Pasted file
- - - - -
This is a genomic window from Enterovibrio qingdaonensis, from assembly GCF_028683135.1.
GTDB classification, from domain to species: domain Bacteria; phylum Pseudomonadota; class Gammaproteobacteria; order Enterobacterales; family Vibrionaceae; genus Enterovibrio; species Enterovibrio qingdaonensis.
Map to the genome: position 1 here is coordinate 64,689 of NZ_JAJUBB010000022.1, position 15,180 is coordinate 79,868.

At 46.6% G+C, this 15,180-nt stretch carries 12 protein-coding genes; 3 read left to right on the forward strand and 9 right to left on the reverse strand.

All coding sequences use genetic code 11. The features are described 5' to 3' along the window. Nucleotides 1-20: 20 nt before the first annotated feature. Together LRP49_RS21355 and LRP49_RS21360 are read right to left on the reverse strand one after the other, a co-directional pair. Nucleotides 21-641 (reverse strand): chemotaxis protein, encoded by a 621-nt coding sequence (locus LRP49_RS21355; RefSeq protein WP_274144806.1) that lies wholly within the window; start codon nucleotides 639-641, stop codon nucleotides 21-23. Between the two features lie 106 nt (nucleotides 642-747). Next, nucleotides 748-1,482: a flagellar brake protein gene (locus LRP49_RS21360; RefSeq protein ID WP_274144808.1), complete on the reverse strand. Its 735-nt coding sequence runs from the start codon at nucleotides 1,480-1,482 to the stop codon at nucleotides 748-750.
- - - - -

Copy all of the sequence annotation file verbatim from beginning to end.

This is a genomic window from Enterovibrio qingdaonensis, from assembly GCF_028683135.1.
GTDB classification, from domain to species: domain Bacteria; phylum Pseudomonadota; class Gammaproteobacteria; order Enterobacterales; family Vibrionaceae; genus Enterovibrio; species Enterovibrio qingdaonensis.
Map to the genome: position 1 here is coordinate 64,689 of NZ_JAJUBB010000022.1, position 15,180 is coordinate 79,868.

At 46.6% G+C, this 15,180-nt stretch carries 12 protein-coding genes; 3 read left to right on the forward strand and 9 right to left on the reverse strand.

All coding sequences use genetic code 11. The features are described 5' to 3' along the window. Nucleotides 1-20: 20 nt before the first annotated feature. Together LRP49_RS21355 and LRP49_RS21360 are read right to left on the reverse strand one after the other, a co-directional pair. Nucleotides 21-641 (reverse strand): chemotaxis protein, encoded by a 621-nt coding sequence (locus LRP49_RS21355; RefSeq protein WP_274144806.1) that lies wholly within the window; start codon nucleotides 639-641, stop codon nucleotides 21-23. Between the two features lie 106 nt (nucleotides 642-747). Next, nucleotides 748-1,482: a flagellar brake protein gene (locus LRP49_RS21360; RefSeq protein ID WP_274144808.1), complete on the reverse strand. Its 735-nt coding sequence runs from the start codon at nucleotides 1,480-1,482 to the stop codon at nucleotides 748-750.